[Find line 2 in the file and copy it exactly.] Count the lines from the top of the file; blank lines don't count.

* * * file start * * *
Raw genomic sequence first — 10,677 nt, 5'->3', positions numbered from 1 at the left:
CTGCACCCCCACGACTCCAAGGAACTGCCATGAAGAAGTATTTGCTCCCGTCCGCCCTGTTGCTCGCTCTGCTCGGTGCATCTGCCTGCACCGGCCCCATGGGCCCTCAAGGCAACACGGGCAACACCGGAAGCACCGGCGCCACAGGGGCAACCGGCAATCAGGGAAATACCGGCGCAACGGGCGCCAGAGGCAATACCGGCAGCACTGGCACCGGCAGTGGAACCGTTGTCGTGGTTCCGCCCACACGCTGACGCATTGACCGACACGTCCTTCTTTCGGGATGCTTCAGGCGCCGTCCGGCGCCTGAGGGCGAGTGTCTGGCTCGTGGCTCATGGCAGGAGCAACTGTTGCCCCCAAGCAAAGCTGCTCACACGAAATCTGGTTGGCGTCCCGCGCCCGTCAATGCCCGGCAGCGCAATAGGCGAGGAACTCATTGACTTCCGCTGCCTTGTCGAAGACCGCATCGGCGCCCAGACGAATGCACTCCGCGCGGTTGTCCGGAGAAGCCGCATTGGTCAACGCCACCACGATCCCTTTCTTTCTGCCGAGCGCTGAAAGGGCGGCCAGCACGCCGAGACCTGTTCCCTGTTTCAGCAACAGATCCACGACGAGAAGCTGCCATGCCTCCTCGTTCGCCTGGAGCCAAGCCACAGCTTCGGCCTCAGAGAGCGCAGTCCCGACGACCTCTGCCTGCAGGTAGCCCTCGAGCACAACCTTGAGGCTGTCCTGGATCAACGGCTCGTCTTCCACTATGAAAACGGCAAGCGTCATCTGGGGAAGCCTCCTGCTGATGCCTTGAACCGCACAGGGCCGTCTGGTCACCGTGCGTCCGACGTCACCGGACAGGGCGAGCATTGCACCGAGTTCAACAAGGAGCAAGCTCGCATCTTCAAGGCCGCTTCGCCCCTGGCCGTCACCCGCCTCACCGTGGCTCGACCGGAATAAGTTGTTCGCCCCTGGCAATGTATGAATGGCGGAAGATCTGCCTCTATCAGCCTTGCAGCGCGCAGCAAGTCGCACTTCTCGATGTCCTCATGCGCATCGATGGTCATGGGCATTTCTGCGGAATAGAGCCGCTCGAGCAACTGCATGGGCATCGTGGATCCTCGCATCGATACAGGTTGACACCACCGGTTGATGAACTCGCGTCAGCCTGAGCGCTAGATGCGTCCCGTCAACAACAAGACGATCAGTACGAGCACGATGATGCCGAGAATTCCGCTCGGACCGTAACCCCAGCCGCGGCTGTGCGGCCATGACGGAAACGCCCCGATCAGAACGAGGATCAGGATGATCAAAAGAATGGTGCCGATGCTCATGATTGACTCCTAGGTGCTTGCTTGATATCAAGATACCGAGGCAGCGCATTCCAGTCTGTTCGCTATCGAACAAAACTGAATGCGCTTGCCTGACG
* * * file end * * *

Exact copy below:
CTGCACCCCCACGACTCCAAGGAACTGCCATGAAGAAGTATTTGCTCCCGTCCGCCCTGTTGCTCGCTCTGCTCGGTGCATCTGCCTGCACCGGCCCCATGGGCCCTCAAGGCAACACGGGCAACACCGGAAGCACCGGCGCCACAGGGGCAACCGGCAATCAGGGAAATACCGGCGCAACGGGCGCCAGAGGCAATACCGGCAGCACTGGCACCGGCAGTGGAACCGTTGTCGTGGTTCCGCCCACACGCTGACGCATTGACCGACACGTCCTTCTTTCGGGATGCTTCAGGCGCCGTCCGGCGCCTGAGGGCGAGTGTCTGGCTCGTGGCTCATGGCAGGAGCAACTGTTGCCCCCAAGCAAAGCTGCTCACACGAAATCTGGTTGGCGTCCCGCGCCCGTCAATGCCCGGCAGCGCAATAGGCGAGGAACTCATTGACTTCCGCTGCCTTGTCGAAGACCGCATCGGCGCCCAGACGAATGCACTCCGCGCGGTTGTCCGGAGAAGCCGCATTGGTCAACGCCACCACGATCCCTTTCTTTCTGCCGAGCGCTGAAAGGGCGGCCAGCACGCCGAGACCTGTTCCCTGTTTCAGCAACAGATCCACGACGAGAAGCTGCCATGCCTCCTCGTTCGCCTGGAGCCAAGCCACAGCTTCGGCCTCAGAGAGCGCAGTCCCGACGACCTCTGCCTGCAGGTAGCCCTCGAGCACAACCTTGAGGCTGTCCTGGATCAACGGCTCGTCTTCCACTATGAAAACGGCAAGCGTCATCTGGGGAAGCCTCCTGCTGATGCCTTGAACCGCACAGGGCCGTCTGGTCACCGTGCGTCCGACGTCACCGGACAGGGCGAGCATTGCACCGAGTTCAACAAGGAGCAAGCTCGCATCTTCAAGGCCGCTTCGCCCCTGGCCGTCACCCGCCTCACCGTGGCTCGACCGGAATAAGTTGTTCGCCCCTGGCAATGTATGAATGGCGGAAGATCTGCCTCTATCAGCCTTGCAGCGCGCAGCAAGTCGCACTTCTCGATGTCCTCATGCGCATCGATGGTCATGGGCATTTCTGCGGAATAGAGCCGCTCGAGCAACTGCATGGGCATCGTGGATCCTCGCATCGATACAGGTTGACACCACCGGTTGATGAACTCGCGTCAGCCTGAGCGCTAGATGCGTCCCGTCAACAACAAGACGATCAGTACGAGCACGATGATGCCGAGAATTCCGCTCGGACCGTAACCCCAGCCGCGGCTGTGCGGCCATGACGGAAACGCCCCGATCAGAACGAGGATCAGGATGATCAAAAGAATGGTGCCGATGCTCATGATTGACTCCTAGGTGCTTGCTTGATATCAAGATACCGAGGCAGCGCATTCCAGTCTGTTCGCTATCGAACAAAACTGAATGCGCTTGCCTGACG